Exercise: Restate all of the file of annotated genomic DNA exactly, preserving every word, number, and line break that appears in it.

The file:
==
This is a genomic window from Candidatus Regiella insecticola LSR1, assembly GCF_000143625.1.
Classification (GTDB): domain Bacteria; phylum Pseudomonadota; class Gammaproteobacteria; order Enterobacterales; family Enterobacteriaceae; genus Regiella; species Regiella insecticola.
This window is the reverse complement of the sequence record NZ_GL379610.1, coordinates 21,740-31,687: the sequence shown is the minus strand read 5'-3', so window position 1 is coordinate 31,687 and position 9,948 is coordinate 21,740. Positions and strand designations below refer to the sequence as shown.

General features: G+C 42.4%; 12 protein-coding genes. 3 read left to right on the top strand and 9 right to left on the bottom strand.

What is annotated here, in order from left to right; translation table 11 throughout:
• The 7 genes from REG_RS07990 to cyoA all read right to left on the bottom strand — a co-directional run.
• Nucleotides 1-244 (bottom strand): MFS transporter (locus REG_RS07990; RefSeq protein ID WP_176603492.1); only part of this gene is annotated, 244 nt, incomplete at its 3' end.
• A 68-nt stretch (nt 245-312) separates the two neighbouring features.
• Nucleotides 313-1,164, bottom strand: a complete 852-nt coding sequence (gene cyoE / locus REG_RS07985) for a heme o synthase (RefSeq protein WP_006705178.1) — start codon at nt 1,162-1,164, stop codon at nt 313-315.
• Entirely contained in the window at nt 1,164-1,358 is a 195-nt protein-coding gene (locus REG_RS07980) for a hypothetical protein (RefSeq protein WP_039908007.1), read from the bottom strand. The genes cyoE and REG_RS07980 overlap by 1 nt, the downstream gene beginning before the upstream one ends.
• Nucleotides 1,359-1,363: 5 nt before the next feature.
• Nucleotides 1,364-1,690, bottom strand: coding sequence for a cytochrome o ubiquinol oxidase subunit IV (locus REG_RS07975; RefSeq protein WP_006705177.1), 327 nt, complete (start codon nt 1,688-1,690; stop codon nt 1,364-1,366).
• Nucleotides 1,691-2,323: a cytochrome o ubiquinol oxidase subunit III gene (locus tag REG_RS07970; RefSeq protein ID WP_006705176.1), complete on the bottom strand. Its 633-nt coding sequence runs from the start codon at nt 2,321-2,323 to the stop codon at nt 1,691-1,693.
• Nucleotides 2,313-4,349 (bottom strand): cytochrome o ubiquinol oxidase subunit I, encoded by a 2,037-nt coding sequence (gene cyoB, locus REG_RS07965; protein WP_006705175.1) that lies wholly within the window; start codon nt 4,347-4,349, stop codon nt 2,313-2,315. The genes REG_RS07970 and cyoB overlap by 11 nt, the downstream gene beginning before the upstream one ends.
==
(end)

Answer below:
This is a genomic window from Candidatus Regiella insecticola LSR1, assembly GCF_000143625.1.
Classification (GTDB): domain Bacteria; phylum Pseudomonadota; class Gammaproteobacteria; order Enterobacterales; family Enterobacteriaceae; genus Regiella; species Regiella insecticola.
This window is the reverse complement of the sequence record NZ_GL379610.1, coordinates 21,740-31,687: the sequence shown is the minus strand read 5'-3', so window position 1 is coordinate 31,687 and position 9,948 is coordinate 21,740. Positions and strand designations below refer to the sequence as shown.

General features: G+C 42.4%; 12 protein-coding genes. 3 read left to right on the top strand and 9 right to left on the bottom strand.

What is annotated here, in order from left to right; translation table 11 throughout:
• The 7 genes from REG_RS07990 to cyoA all read right to left on the bottom strand — a co-directional run.
• Nucleotides 1-244 (bottom strand): MFS transporter (locus REG_RS07990; RefSeq protein ID WP_176603492.1); only part of this gene is annotated, 244 nt, incomplete at its 3' end.
• A 68-nt stretch (nt 245-312) separates the two neighbouring features.
• Nucleotides 313-1,164, bottom strand: a complete 852-nt coding sequence (gene cyoE / locus REG_RS07985) for a heme o synthase (RefSeq protein WP_006705178.1) — start codon at nt 1,162-1,164, stop codon at nt 313-315.
• Entirely contained in the window at nt 1,164-1,358 is a 195-nt protein-coding gene (locus REG_RS07980) for a hypothetical protein (RefSeq protein WP_039908007.1), read from the bottom strand. The genes cyoE and REG_RS07980 overlap by 1 nt, the downstream gene beginning before the upstream one ends.
• Nucleotides 1,359-1,363: 5 nt before the next feature.
• Nucleotides 1,364-1,690, bottom strand: coding sequence for a cytochrome o ubiquinol oxidase subunit IV (locus REG_RS07975; RefSeq protein WP_006705177.1), 327 nt, complete (start codon nt 1,688-1,690; stop codon nt 1,364-1,366).
• Nucleotides 1,691-2,323: a cytochrome o ubiquinol oxidase subunit III gene (locus tag REG_RS07970; RefSeq protein ID WP_006705176.1), complete on the bottom strand. Its 633-nt coding sequence runs from the start codon at nt 2,321-2,323 to the stop codon at nt 1,691-1,693.
• Nucleotides 2,313-4,349 (bottom strand): cytochrome o ubiquinol oxidase subunit I, encoded by a 2,037-nt coding sequence (gene cyoB, locus REG_RS07965; protein WP_006705175.1) that lies wholly within the window; start codon nt 4,347-4,349, stop codon nt 2,313-2,315. The genes REG_RS07970 and cyoB overlap by 11 nt, the downstream gene beginning before the upstream one ends.